Michael Kassner
Michael Kassner

I see that was mentioned in the article. I felt the same way before I wrote several articles about IPv6. Along the way an expert on IPv6, Joe Klein, (https://sites.google.com/site/ipv6security/) set me straight. NAT is not nor should be considered a security measure.

delphi9_1971
delphi9_1971

NAT is not Security, it is merely obfuscation of your address space. The real security is provided by a Statefull firewall with well engineered ACLs. In fact NAT tends to do more harm than good by creating the need for massively complex translation configurations that in themselves can be exploited.

Slayer_
Slayer_

How to work out the addresses specifically. I'm kind of dumb.

Bogdan Peste
Bogdan Peste

About 90% of all incoming SPAM messages are rejected because of SPAM lists, and only about 10 % really go through the SPAM checker. There are no lists for IPV6 spammers, so we have to start from square 1; I agree that blacklisting is not the best method against fighting SPAM, but it works, and with minimum impact on system resources.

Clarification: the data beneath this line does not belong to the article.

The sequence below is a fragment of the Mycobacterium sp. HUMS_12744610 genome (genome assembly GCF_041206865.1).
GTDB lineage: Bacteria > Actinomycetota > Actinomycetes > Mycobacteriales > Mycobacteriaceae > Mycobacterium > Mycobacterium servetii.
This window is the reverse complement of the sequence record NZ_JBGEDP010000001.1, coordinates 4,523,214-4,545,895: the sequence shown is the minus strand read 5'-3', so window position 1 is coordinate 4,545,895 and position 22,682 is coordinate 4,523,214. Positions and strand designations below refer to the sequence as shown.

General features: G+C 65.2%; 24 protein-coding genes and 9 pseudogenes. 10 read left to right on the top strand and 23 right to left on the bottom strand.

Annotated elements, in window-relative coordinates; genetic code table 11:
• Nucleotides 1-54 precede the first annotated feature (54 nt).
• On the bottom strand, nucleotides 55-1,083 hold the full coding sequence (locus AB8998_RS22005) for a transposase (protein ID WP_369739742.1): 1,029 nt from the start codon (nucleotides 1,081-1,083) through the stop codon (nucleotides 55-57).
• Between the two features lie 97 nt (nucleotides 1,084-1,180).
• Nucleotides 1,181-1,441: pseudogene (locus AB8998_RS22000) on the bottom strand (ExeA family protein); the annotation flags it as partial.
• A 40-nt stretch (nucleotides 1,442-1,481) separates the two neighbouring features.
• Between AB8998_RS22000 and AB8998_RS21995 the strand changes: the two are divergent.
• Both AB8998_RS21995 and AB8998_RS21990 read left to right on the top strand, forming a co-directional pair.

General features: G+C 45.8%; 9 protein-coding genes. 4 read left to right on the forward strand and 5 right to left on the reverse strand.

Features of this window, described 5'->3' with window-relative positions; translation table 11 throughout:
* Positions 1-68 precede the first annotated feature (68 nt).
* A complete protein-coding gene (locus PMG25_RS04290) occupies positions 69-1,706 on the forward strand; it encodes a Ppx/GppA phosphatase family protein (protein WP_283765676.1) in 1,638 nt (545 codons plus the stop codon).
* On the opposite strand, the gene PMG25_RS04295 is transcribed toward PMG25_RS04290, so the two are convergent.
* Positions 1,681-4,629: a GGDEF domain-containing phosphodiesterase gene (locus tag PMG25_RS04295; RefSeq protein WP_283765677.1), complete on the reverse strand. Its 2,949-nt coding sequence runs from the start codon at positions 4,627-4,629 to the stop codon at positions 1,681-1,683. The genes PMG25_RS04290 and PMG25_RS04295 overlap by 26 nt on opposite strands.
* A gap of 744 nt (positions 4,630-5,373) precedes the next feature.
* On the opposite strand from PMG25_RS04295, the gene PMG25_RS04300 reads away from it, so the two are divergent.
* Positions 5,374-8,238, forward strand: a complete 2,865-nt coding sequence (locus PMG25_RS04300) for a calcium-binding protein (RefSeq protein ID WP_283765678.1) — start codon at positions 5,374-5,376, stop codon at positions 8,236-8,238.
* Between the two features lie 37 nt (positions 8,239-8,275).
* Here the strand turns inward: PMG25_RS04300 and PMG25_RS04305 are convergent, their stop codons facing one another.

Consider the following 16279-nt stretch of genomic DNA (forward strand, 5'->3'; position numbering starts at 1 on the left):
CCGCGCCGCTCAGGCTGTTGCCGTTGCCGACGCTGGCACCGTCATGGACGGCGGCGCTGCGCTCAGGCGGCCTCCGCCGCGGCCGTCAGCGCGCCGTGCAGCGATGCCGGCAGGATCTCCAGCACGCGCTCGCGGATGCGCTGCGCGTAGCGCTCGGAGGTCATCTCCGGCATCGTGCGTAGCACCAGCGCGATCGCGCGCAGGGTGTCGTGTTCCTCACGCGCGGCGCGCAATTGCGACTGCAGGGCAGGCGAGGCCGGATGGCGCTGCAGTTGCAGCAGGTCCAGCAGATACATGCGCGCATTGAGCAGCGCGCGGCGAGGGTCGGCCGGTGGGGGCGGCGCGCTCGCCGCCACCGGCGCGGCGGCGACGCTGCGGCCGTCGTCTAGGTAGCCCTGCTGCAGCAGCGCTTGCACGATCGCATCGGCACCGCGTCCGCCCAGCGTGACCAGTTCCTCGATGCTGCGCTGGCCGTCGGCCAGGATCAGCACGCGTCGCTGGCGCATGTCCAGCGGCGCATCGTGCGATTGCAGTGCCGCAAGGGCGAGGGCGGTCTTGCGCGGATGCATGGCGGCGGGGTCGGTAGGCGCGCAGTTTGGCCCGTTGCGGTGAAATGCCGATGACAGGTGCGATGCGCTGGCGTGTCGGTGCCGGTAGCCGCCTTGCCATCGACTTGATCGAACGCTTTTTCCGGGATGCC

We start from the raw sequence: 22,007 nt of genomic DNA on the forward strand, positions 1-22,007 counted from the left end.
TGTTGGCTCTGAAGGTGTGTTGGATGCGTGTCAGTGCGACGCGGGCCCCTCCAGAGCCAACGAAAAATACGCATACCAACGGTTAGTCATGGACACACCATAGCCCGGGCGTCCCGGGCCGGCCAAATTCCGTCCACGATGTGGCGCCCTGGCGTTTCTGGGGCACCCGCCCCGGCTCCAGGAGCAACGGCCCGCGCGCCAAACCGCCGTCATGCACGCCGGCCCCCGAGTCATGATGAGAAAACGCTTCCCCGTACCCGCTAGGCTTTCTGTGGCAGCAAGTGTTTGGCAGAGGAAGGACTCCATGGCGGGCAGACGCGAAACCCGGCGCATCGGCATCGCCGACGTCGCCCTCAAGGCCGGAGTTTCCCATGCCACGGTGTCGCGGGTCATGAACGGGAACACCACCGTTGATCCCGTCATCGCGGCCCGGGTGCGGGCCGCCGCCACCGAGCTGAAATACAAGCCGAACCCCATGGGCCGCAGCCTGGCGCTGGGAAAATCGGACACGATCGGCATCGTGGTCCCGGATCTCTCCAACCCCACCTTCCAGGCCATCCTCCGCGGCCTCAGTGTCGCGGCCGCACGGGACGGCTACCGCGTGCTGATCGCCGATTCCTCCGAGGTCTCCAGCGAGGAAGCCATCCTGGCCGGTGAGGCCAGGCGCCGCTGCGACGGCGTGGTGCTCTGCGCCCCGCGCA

Michael Kassner
Michael Kassner

I have read a few of your blogs when I was researching my articles about IPv6. I have a favor to ask. TR member Slayer in an earlier comment was looking for some help with IPv6 information.

Slayer_
Slayer_

Tough part is, I don't know enough to know the questions to ask...

Slayer_
Slayer_

The part about how it is generated confuses me, is it no longer like IPV4 which was based on a subnet mask, is there no longer subnet masking?

Slayer_
Slayer_

Might have to wait till Friday though :(. I tend to do my best learning on Fridays. Those links should almost be in the original blog, they look like they will be very helpful.

owens-bill
owens-bill

I haven't been actively involved in IPv6 training for a while now, but the folks at the Deploy360 program are collecting lots of good resources: http://www.internetsociety.org/deploy360/ipv6/ Hurricane Electric, one of the pioneers in v6 commercial networking has also taken on the task of educating users; they even have an informal certification program: http://ipv6.he.net/presentations.php and http://ipv6.he.net/certification/ You can use one of their tunnels to get a connection to the IPv6 Internet, if your current ISP doesn't yet support IPv6 (and sadly, most don't). That should be plenty to get you up to speed on IPv6. . .

Slayer_
Slayer_

Site ID's? Is it just that, it works the same as before, and you only get 4 changable blocks from your ISP unless you NAT them. I suspect many orgs are going to maintain the IpV4 in their internal networks, just for ease of maintenance. The typical 2 or 3 digit subnet is easier to remember.